COVID-19 manifests differently from person to person. While most only develop mild sickness after catching SARS-CoV-2, others may require intensive care at hospitals to survive their bout with the virus. This stark difference has led scientists to turn their attention to genetics.

After analyzing the DNA of more than 24,000 people who had COVID-19 and required intensive care treatment, researchers determined more than a dozen new genetic links that could explain the risk of developing severe illness from SARS-CoV-2 infection.

Published in the journal Nature, the findings highlight the role of the immune system not just in combating COVID-19 but also in other diseases and conditions that trigger varying immune responses.

"These are likely to be processes that are active in other conditions. Everything that we've done in COVID will, I think, be relevant to other groups of patients that we haven't identified yet," lead author Kenneth Baillie, an intensive-care specialist at the University of Edinburgh, U.K., said in a report published in the same journal.

Based on the study with more than 2,000 authors from different parts of the world, immune genes could play a role in the risk of needing intensive care while battling COVID-19. A total of 49 DNA sequences were found to be associated with severe illness. Sixteen of them had not been reported by previous research.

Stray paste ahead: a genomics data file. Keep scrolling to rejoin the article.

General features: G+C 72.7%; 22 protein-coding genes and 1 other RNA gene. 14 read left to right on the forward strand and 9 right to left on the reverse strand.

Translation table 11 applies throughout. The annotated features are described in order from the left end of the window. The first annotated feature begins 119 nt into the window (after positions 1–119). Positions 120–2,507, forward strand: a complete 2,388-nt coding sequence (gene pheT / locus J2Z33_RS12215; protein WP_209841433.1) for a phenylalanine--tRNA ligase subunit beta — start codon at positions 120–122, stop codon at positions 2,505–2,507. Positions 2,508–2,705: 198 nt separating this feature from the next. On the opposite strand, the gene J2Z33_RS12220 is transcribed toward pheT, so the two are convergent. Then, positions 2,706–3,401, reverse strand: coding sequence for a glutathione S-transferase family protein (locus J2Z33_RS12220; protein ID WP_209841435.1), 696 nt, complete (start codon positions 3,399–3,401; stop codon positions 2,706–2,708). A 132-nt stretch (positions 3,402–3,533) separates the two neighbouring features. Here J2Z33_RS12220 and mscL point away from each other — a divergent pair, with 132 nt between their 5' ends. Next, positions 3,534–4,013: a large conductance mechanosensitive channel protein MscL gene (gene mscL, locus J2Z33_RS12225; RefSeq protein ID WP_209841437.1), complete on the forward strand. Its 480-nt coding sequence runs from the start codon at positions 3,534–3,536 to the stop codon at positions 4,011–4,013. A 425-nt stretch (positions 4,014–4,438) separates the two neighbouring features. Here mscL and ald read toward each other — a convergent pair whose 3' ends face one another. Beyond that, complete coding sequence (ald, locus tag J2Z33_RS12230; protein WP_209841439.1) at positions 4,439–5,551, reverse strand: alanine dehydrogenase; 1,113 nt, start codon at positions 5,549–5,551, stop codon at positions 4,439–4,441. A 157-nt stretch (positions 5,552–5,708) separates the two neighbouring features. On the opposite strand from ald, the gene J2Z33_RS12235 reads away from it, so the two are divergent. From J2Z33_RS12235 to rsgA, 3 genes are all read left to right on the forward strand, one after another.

Baillie and other researchers noticed that some genes affected the inflammatory responses and the activation of immune cells during the infection. These processes may have damaged the lungs and reduced their capacity to send oxygen to tissues.

The authors hope their findings could contribute to the development of new therapies for COVID-19 and other diseases. However, a lot of work still needs to be done to establish the common genetic variants that contribute to the manifestations of such diseases.

But for Brent Richards, the analysis presents a deeper understanding of why some people develop severe illness from COVID-19 compared to others. The human geneticist at McGill University in Montreal, Canada, said, "It definitely expands our understanding of the genetic determinants of severe COVID."

It's also undeniable that the big study showed the solidarity of scientists from different institutions in the fight against COVID-19. Alexander Hoischen lauded how researchers came together for the project even if they would not benefit from it career-wise.

"Many of them acted as purely human beings. It illustrates the degree of solidarity that we really witnessed in COVID times," noted the geneticist at Radboud University Medical Center in Nijmegen, the Netherlands.